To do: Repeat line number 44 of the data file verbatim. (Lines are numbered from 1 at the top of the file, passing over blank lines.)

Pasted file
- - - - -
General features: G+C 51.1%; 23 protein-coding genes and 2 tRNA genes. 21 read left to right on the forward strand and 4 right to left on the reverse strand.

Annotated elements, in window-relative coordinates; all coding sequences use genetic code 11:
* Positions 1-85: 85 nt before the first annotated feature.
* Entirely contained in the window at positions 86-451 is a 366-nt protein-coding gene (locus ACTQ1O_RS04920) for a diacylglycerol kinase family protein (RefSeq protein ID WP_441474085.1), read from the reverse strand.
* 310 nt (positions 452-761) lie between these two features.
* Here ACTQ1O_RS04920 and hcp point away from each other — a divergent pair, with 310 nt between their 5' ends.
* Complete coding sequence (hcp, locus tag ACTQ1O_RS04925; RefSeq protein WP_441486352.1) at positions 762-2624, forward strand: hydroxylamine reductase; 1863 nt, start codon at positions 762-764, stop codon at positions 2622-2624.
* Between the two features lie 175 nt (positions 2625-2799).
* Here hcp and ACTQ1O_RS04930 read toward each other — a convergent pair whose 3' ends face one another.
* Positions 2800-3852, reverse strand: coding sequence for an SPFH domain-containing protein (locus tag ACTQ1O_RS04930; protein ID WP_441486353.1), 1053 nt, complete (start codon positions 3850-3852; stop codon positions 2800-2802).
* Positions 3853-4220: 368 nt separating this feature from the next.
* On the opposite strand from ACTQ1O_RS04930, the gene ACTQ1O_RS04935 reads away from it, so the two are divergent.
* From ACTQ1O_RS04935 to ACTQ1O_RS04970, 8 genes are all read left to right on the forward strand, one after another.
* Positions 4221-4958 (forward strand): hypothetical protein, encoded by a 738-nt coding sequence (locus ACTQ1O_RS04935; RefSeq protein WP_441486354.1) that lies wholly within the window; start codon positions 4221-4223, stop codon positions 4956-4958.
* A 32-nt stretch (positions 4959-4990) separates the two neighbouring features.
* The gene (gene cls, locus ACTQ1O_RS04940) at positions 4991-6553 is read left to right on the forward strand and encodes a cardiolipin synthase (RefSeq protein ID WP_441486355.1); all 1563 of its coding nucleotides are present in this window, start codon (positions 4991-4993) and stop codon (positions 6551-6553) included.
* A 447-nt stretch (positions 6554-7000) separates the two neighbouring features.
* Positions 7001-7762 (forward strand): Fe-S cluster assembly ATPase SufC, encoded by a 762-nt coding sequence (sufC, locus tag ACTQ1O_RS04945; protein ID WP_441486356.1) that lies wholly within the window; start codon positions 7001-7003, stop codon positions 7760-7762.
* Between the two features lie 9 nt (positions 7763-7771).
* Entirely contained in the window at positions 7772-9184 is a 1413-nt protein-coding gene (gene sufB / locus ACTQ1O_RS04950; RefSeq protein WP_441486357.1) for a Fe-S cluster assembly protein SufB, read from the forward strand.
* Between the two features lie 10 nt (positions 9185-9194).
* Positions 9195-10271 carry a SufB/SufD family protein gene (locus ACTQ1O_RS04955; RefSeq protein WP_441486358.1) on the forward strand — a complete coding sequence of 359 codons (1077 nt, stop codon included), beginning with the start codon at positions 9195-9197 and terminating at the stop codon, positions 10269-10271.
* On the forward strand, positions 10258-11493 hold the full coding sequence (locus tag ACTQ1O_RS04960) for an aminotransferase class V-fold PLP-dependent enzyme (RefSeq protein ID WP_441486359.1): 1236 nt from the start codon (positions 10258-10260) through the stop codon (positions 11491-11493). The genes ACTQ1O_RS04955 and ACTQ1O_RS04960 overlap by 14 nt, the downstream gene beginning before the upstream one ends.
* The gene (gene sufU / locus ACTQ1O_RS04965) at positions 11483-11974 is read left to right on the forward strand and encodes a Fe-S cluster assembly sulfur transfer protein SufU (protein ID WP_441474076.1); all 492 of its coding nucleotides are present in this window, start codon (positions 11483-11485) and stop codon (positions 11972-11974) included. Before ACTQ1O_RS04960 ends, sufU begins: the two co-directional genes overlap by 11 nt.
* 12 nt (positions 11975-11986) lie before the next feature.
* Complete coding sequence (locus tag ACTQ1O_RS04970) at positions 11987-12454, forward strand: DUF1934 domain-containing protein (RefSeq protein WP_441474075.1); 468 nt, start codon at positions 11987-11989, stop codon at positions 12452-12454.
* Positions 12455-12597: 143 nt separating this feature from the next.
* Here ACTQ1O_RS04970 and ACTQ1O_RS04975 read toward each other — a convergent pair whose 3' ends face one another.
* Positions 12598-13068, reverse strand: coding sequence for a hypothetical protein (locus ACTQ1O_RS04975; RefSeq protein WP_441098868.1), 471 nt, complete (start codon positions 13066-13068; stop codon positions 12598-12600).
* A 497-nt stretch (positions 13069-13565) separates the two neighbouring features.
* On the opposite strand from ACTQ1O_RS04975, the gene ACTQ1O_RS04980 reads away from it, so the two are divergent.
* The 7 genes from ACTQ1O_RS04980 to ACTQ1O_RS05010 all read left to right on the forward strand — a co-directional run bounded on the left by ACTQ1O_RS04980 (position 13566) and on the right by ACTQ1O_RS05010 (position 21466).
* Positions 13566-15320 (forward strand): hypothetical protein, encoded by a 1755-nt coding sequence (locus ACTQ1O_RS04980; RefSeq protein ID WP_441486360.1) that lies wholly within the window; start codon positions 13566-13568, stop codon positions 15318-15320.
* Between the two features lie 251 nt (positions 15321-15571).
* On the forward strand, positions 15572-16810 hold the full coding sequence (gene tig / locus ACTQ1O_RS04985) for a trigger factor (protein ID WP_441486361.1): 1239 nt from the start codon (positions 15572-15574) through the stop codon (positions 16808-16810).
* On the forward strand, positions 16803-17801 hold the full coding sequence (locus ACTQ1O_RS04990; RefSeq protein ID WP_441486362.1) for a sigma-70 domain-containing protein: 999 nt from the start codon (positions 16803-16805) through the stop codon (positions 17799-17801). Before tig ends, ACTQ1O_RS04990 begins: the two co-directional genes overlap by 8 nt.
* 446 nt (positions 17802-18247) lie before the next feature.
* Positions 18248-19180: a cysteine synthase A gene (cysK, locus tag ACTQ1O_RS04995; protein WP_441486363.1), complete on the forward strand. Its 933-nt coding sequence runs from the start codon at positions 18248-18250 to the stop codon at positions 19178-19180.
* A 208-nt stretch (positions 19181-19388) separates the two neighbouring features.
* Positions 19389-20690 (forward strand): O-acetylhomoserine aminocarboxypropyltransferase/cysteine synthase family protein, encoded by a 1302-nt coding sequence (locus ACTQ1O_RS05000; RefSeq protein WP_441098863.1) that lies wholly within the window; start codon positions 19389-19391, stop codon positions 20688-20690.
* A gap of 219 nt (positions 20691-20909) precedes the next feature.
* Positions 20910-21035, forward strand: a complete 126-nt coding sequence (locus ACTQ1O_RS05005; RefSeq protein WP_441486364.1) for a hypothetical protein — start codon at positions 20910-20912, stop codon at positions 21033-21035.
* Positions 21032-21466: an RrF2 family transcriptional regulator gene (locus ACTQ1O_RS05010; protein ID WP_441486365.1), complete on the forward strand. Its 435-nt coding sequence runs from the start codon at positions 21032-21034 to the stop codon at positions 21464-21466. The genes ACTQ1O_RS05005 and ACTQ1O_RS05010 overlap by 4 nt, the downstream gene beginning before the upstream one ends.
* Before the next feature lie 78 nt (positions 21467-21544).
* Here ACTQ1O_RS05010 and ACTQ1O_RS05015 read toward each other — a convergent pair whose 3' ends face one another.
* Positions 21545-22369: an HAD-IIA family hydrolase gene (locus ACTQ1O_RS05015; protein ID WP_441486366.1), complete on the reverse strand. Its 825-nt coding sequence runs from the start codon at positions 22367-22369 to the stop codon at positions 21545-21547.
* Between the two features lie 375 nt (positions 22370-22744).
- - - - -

* Before the next feature lie 78 nt (positions 21467-21544).